A cross join creates a Cartesian product where you simply get a result = (tableA # of rows) * (tableB # of rows)

SELECT c.id, e.id
from sales.customers as C
cross join hr.employees as E

results:

id|id
_____
1 |1
1 |2
2 |1
2 |2

The book recommends using ANSI-92 format instead of ANSI-89.

ANSI-89 – DO NOT USE

select a.blah, b.blah
from table1 as a, table2 as b
where a.blah = b.blah

note: without the where clause it would be a cross join

ANSI-92 – GOOD

select c.custid, count(*) as numorders
from sales.customers as c
left outer join sales.orders as o
on c.custid = o.custid
group by c.custid;

This will get a table with rows for every order and then all matching customer id’s will be grouped together and the second column will be a number of rows that were grouped.

Sub Queries (1, p133)
These can solve a lot of the same problems as joins. There are two flavors, self contained and correlated. Self contained are much easier, especially when debugging because the inner query can be ran separately from the outer query.

Most self contained inner queries return a scalar, or a single value.

select orderid, orderdate
from sales.orders
where orderid = (select max(o.orderid) from sales.orders as o)

Some self contained inner queries return multiple values by using the IN operator instead of =.

select orderid, orderdate
from sales.orders
where orderid IN (select o.orderid from sales.orders as o where o.lastname like 'D%')

Another example of a subquery with exists in a where clause. Most of the time we should avoid where clause function type processing but the EXISTS clause is performent.

where blah = blah
and exists (select blah)

Table expressions and derived tables

select orderyear, count(distinct custid) as numcusts
from (select year(orderdate) as order year, custid
      from sales.orders) as D
group by orderyear

(1, p167)
Common table expressions (CTEs) are better than derived tables because they have recursive capabilities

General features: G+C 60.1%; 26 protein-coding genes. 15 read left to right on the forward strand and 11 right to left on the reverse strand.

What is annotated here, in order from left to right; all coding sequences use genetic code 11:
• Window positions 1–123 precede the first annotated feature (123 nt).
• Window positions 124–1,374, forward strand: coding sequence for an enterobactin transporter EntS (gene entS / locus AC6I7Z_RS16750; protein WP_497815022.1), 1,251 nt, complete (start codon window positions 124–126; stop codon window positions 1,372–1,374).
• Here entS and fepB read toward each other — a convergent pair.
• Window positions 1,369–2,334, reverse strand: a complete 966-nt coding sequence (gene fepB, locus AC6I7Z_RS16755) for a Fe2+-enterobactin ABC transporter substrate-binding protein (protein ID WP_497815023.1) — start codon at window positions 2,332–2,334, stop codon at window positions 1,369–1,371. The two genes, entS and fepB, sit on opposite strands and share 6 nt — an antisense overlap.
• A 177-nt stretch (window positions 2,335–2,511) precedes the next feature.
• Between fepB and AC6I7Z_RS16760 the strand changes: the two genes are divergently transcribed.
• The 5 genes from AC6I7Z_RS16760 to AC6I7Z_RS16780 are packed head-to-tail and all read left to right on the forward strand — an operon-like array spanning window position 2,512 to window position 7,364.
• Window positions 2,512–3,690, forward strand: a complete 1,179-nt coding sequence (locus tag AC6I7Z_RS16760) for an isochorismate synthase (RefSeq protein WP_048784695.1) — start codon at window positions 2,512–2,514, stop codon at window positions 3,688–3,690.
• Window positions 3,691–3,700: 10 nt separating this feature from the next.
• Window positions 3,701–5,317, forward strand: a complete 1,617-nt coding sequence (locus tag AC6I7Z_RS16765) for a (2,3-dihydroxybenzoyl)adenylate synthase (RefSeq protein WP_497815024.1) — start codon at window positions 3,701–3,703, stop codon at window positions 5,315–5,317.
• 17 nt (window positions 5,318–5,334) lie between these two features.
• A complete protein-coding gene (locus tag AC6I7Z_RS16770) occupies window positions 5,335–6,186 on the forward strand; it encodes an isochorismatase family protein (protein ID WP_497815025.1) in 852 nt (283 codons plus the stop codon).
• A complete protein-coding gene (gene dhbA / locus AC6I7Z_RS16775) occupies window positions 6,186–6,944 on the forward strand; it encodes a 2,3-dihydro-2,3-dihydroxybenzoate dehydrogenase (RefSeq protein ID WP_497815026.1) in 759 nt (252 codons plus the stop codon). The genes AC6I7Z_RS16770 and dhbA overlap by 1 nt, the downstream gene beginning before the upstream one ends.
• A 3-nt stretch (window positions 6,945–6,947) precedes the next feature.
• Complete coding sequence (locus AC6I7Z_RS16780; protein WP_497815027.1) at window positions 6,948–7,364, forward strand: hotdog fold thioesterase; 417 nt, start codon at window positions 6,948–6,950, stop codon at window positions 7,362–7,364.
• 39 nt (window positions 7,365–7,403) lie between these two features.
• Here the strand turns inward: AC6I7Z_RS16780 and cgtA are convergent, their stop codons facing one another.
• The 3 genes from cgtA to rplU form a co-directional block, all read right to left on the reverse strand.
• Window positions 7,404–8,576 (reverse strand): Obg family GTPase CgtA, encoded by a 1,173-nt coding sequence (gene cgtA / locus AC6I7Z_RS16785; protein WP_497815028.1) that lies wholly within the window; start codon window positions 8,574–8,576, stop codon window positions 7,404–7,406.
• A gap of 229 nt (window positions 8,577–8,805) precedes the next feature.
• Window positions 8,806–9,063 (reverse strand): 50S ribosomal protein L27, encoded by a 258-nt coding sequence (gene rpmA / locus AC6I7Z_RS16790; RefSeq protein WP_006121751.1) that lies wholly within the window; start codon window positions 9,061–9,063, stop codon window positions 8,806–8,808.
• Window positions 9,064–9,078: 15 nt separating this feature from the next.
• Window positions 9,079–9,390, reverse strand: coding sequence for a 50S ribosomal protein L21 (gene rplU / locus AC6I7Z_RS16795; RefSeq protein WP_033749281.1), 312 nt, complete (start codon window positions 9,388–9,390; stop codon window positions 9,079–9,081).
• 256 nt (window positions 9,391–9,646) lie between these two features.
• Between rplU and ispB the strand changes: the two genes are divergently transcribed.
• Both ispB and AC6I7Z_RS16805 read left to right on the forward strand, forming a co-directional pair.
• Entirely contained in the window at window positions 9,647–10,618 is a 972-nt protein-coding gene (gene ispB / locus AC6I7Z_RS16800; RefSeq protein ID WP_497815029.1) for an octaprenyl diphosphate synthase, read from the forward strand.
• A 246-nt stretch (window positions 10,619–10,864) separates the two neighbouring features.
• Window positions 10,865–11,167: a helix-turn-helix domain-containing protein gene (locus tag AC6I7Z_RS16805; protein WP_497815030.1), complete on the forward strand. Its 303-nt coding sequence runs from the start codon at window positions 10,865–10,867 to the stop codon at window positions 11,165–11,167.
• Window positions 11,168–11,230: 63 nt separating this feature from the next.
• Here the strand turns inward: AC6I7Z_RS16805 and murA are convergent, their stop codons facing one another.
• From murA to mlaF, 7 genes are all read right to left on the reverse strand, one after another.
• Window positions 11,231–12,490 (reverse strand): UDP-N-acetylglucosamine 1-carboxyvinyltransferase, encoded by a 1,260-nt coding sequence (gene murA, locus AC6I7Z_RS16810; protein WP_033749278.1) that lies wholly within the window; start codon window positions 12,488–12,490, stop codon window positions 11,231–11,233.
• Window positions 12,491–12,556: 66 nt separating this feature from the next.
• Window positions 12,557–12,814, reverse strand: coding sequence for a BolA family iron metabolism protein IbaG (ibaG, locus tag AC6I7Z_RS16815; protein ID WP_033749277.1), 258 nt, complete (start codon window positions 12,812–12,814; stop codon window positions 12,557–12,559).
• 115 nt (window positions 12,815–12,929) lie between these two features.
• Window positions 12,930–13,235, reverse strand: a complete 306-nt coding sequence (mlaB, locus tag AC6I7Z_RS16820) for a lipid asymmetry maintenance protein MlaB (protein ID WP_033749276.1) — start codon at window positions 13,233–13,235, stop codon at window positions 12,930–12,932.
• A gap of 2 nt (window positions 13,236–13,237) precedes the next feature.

WITH USACusts as
(
select custid, companyname
from sales.customers
where country='usa'
)

Set operations

Operations performed on two query results. ORDER BY returns a cursor so the sets cannot use this.

(1, p197)
UNION (distinct is implicit)
-union all

INTERSECT – return rows that are in both query and query

EXCEPT – exclude results that are in query B

Source
1. Ben-Gan, I. (2009). Microsoft SQL Server 2008 T-SQL Fundamentals. Redmond, Washington: Microsoft Press.

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Posted by on November 28, 2011 in SQL Dev

 

back to t-sql basics (intro)

At the SEMSSUG meeting a couple months ago I was one of the early prize winners and selected the book Microsoft SQL Server 2008 T-SQL Fundamentals by Itzik Ben-Gan.
T-SQL Fundamentals
It is on the top 10 books lists for many DBAs. I’ve been a DBA for a fortune 500 company over 2 years now but do not get much practice in T-SQL. A large percentage of the almost 100 SQL servers I maintain run ISV applications. This doesn’t remove the need for me to learn database design and T-SQL it just removes a lot of the practice and experience I would get if we instead hosted more in-house applications. I tend to stay on the server side of SQL. I don’t get my hands dirty writing a lot of queries, designing table layouts or even adding or removing indexes. What I do is roll out new servers and balance a semi-consolidated virtual environment.

When things start to go poorly I examine the hardware, virtual, OS and SQL server layers to see if there are any tweaks or upgrades that would be justified. In the past I have stuck to the big four resources CPU/MEM/DISK/NETWORK to identify which may be the one that is most heavily used and causing a bottleneck. I like to couple this information with the top SQL and SQL waits during the timeframe that things started to go poorly. Often times this information gets packed up and shipped off to the software vendor where it enters some kind of black hole.

Learning T-SQL and database design will help me get to the root of the 5th resource bottleneck, blocking. Blocking, along with stupidly bad RBAR has been the root cause for a lot of performance problems that users actually complain about. “My report took 2 seconds yesterday but 10 minutes today, what gives?” Users tend to complain when things are 1.5x or more slower than expected. On the flip side they will only give a compliment if the software is no less than 100x faster than it used to be.

Sometimes it is a physical resource problem. Its hard to estimate how much hardware a 3rd party app is going to need because of that 5th resource bottleneck. Sometimes we choose accurately up front but then the user base will grow and queries can’t get in and out fast enough. Blocking would be evident in most of these cases but a simple hardware upgrade could reduce blocking by getting queries in and out faster.